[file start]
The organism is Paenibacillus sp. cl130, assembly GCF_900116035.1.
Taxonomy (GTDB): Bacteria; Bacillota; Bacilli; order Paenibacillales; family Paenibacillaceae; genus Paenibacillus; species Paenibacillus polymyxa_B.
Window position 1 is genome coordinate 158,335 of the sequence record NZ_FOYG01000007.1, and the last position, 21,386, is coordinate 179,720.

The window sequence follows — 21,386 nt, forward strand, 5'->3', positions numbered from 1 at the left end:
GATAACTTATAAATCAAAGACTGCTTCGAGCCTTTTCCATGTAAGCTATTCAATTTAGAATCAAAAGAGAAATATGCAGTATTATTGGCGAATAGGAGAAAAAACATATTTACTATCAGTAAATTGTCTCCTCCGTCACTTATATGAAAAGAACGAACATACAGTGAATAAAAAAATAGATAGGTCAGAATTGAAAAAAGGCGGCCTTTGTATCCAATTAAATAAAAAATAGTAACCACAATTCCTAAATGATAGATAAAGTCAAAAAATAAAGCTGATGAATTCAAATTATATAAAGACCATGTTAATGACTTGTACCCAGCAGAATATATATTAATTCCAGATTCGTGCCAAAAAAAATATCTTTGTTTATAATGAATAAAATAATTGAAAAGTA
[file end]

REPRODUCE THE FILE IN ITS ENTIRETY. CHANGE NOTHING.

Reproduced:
The organism is Paenibacillus sp. cl130, assembly GCF_900116035.1.
Taxonomy (GTDB): Bacteria; Bacillota; Bacilli; order Paenibacillales; family Paenibacillaceae; genus Paenibacillus; species Paenibacillus polymyxa_B.
Window position 1 is genome coordinate 158,335 of the sequence record NZ_FOYG01000007.1, and the last position, 21,386, is coordinate 179,720.

The window sequence follows — 21,386 nt, forward strand, 5'->3', positions numbered from 1 at the left end:
GATAACTTATAAATCAAAGACTGCTTCGAGCCTTTTCCATGTAAGCTATTCAATTTAGAATCAAAAGAGAAATATGCAGTATTATTGGCGAATAGGAGAAAAAACATATTTACTATCAGTAAATTGTCTCCTCCGTCACTTATATGAAAAGAACGAACATACAGTGAATAAAAAAATAGATAGGTCAGAATTGAAAAAAGGCGGCCTTTGTATCCAATTAAATAAAAAATAGTAACCACAATTCCTAAATGATAGATAAAGTCAAAAAATAAAGCTGATGAATTCAAATTATATAAAGACCATGTTAATGACTTGTACCCAGCAGAATATATATTAATTCCAGATTCGTGCCAAAAAAAATATCTTTGTTTATAATGAATAAAATAATTGAAAAGTA